Maps Glossary

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A lagoon is a shallow body of water separated from the ocean or sea by a strip of land, such as a barrier island, coral reef, or sandbank.  Lagoons can be found in coastal areas around the world and are known for their calm, clear waters.  They are typically characterized by their brackish water, which is a mixture of salt and freshwater.  Some lagoons are home to a variety of marine life, such as fish, crabs, and turtles, while others are important habitats for migratory birds.


A lake is a large body of water surrounded by land. Lakes can be found all over the world, from small ponds to large, freshwater bodies like the Great Lakes in North America.  They are typically fed by rivers and streams and may also have underground springs.  Lakes are important sources of freshwater for people and wildlife, and many are used for recreation, such as swimming, boating, and fishing.

Land Cover

Land cover refers to the physical and biological material on the surface of the Earth, including vegetation, water bodies, and human-made structures. Land cover can vary widely depending on the region and climate, and it is often used to describe the types of ecosystems found in an area.  For example, a forested area would have a different land cover than a desert or grassland.

Land Cover Map

A land cover map is a visual representation of the different types of land cover in a given area.  It typically includes information about vegetation, water bodies, and human-made structures, and can be used to analyze and monitor changes in the landscape over time.  Land cover maps are important tools for understanding the distribution of ecosystems and for managing natural resources, such as forests and wetlands.  They are also used to support land-use planning and conservation efforts.

Land Elevation

Land elevation refers to the height of land above sea level. It is an important topographical feature that can have a significant impact on local climate, hydrology, and ecology.  Land elevation can vary widely, from the highest peaks of mountain ranges to the depths of ocean trenches.  Elevation is typically measured using various methods, such as satellite imagery, aerial photography, or ground-based surveys.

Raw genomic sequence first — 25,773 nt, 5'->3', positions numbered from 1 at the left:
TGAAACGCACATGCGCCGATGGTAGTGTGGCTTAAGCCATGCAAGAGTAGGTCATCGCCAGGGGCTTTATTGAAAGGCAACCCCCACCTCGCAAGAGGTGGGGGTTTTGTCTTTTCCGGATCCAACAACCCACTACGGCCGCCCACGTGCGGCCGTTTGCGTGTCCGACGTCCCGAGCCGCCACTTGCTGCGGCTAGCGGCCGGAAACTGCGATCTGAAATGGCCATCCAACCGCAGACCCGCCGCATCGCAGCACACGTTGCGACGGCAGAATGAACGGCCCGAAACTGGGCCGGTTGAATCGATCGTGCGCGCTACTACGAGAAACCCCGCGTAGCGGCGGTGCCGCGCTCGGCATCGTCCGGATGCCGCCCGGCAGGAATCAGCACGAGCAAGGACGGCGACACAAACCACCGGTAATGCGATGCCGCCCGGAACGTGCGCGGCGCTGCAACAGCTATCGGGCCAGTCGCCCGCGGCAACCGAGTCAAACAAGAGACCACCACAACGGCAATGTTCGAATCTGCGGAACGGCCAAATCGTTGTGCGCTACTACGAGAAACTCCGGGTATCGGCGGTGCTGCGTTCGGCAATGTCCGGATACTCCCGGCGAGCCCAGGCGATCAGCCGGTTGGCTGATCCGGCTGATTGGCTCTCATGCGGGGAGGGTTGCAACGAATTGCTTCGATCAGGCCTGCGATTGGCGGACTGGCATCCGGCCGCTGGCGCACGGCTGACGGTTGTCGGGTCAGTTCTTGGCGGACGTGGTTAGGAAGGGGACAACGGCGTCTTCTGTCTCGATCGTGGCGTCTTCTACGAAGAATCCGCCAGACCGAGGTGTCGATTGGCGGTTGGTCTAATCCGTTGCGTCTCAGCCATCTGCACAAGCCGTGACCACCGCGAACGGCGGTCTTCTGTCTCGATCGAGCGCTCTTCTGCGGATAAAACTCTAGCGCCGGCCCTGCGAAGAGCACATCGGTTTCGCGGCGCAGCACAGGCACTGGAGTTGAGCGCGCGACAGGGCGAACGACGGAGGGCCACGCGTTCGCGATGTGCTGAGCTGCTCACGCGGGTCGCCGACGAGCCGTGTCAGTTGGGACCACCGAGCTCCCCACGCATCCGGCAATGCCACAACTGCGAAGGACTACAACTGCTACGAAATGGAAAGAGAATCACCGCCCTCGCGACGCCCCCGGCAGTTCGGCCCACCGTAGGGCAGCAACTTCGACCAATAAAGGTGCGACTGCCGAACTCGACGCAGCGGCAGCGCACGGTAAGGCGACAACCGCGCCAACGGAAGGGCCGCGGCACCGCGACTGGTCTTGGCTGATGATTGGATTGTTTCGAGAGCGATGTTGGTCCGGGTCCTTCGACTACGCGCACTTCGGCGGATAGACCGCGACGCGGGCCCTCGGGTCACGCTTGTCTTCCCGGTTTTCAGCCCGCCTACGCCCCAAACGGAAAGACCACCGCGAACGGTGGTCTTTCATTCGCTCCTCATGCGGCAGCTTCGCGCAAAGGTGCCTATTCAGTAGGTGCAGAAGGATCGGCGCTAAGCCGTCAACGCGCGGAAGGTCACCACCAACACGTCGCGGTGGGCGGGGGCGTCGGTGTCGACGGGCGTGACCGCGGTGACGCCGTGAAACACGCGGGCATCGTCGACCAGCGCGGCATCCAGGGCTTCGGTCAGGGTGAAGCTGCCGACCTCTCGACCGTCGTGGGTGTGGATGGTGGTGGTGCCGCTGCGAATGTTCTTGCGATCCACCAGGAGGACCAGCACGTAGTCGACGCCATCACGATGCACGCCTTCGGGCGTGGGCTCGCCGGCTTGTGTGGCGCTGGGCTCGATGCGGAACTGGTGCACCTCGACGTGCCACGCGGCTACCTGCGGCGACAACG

Land Use

Land use refers to the way land is utilized, such as for agriculture, urban development, or conservation.  Land use can have a significant impact on the environment and local communities.  For example, intensive agriculture can lead to soil erosion and nutrient depletion, while urbanization can lead to habitat loss and increased pollution.  Effective land-use planning can help balance competing interests and promote sustainable development.


A landform is a natural feature on the surface of the Earth, such as a mountain, valley, or plateau.  Landforms are created by various geological processes, such as tectonic activity, erosion, and weathering.  They can be found all over the world and are important components of the natural landscape. Landforms can also have significant ecological and cultural value, such as serving as habitats for wildlife or having spiritual significance for indigenous communities.


Landsat is a series of Earth observation satellites launched by the United States Geological Survey (USGS) that provide high-resolution images of the Earth’s surface.  The Landsat program has been in operation since 1972 and has been used for a wide range of applications, including land-use planning, natural resource management, and environmental monitoring.  Landsat imagery is freely available to the public and is used by scientists, policymakers, and the general public to better understand our changing planet.


A landslide is a type of mass movement that occurs when a large amount of earth or rock slides downhill.  Landslides can be caused by a variety of factors, such as heavy rain, earthquakes, or human activity.  They can be very destructive, causing damage to infrastructure, homes, and natural landscapes. Landslides can also pose a significant threat to human life, particularly in areas prone to frequent landslides.